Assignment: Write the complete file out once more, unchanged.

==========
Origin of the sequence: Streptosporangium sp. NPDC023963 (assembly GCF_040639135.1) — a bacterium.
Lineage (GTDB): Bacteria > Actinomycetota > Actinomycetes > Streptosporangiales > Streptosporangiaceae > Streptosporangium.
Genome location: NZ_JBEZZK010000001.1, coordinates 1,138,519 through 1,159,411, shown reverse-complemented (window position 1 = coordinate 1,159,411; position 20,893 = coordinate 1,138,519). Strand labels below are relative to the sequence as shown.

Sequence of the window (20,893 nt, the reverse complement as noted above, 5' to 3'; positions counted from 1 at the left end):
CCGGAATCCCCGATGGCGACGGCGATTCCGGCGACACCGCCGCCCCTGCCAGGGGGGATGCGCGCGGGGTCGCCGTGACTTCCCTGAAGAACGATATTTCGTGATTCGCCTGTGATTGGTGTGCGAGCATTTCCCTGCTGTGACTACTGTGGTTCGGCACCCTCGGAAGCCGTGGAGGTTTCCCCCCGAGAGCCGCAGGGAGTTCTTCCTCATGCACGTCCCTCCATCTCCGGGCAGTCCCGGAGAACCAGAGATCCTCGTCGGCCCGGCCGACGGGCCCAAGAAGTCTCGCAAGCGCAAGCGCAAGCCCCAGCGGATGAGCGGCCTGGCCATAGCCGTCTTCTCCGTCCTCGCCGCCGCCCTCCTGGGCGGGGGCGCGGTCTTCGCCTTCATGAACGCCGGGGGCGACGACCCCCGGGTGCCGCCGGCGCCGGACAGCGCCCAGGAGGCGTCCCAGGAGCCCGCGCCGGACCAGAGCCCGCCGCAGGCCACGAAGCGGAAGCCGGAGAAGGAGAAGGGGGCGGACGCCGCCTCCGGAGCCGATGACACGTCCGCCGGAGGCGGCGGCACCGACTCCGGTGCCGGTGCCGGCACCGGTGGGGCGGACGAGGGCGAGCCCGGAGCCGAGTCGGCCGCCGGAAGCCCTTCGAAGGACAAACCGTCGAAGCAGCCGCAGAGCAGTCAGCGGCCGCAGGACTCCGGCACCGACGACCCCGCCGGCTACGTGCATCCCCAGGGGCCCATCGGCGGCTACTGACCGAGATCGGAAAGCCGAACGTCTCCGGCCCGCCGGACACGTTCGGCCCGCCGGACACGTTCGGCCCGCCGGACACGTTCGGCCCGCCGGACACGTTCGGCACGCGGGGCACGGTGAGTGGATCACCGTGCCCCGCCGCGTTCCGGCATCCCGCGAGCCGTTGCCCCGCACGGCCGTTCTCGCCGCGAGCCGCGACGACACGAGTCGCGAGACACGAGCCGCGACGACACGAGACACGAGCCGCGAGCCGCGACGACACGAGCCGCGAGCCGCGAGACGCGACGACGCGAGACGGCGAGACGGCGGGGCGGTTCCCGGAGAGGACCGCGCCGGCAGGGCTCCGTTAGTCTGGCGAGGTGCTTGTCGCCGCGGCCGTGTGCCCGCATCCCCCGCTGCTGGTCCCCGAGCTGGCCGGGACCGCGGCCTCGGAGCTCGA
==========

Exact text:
Origin of the sequence: Streptosporangium sp. NPDC023963 (assembly GCF_040639135.1) — a bacterium.
Lineage (GTDB): Bacteria > Actinomycetota > Actinomycetes > Streptosporangiales > Streptosporangiaceae > Streptosporangium.
Genome location: NZ_JBEZZK010000001.1, coordinates 1,138,519 through 1,159,411, shown reverse-complemented (window position 1 = coordinate 1,159,411; position 20,893 = coordinate 1,138,519). Strand labels below are relative to the sequence as shown.

Sequence of the window (20,893 nt, the reverse complement as noted above, 5' to 3'; positions counted from 1 at the left end):
CCGGAATCCCCGATGGCGACGGCGATTCCGGCGACACCGCCGCCCCTGCCAGGGGGGATGCGCGCGGGGTCGCCGTGACTTCCCTGAAGAACGATATTTCGTGATTCGCCTGTGATTGGTGTGCGAGCATTTCCCTGCTGTGACTACTGTGGTTCGGCACCCTCGGAAGCCGTGGAGGTTTCCCCCCGAGAGCCGCAGGGAGTTCTTCCTCATGCACGTCCCTCCATCTCCGGGCAGTCCCGGAGAACCAGAGATCCTCGTCGGCCCGGCCGACGGGCCCAAGAAGTCTCGCAAGCGCAAGCGCAAGCCCCAGCGGATGAGCGGCCTGGCCATAGCCGTCTTCTCCGTCCTCGCCGCCGCCCTCCTGGGCGGGGGCGCGGTCTTCGCCTTCATGAACGCCGGGGGCGACGACCCCCGGGTGCCGCCGGCGCCGGACAGCGCCCAGGAGGCGTCCCAGGAGCCCGCGCCGGACCAGAGCCCGCCGCAGGCCACGAAGCGGAAGCCGGAGAAGGAGAAGGGGGCGGACGCCGCCTCCGGAGCCGATGACACGTCCGCCGGAGGCGGCGGCACCGACTCCGGTGCCGGTGCCGGCACCGGTGGGGCGGACGAGGGCGAGCCCGGAGCCGAGTCGGCCGCCGGAAGCCCTTCGAAGGACAAACCGTCGAAGCAGCCGCAGAGCAGTCAGCGGCCGCAGGACTCCGGCACCGACGACCCCGCCGGCTACGTGCATCCCCAGGGGCCCATCGGCGGCTACTGACCGAGATCGGAAAGCCGAACGTCTCCGGCCCGCCGGACACGTTCGGCCCGCCGGACACGTTCGGCCCGCCGGACACGTTCGGCCCGCCGGACACGTTCGGCACGCGGGGCACGGTGAGTGGATCACCGTGCCCCGCCGCGTTCCGGCATCCCGCGAGCCGTTGCCCCGCACGGCCGTTCTCGCCGCGAGCCGCGACGACACGAGTCGCGAGACACGAGCCGCGACGACACGAGACACGAGCCGCGAGCCGCGACGACACGAGCCGCGAGCCGCGAGACGCGACGACGCGAGACGGCGAGACGGCGGGGCGGTTCCCGGAGAGGACCGCGCCGGCAGGGCTCCGTTAGTCTGGCGAGGTGCTTGTCGCCGCGGCCGTGTGCCCGCATCCCCCGCTGCTGGTCCCCGAGCTGGCCGGGACCGCGGCCTCGGAGCTCGA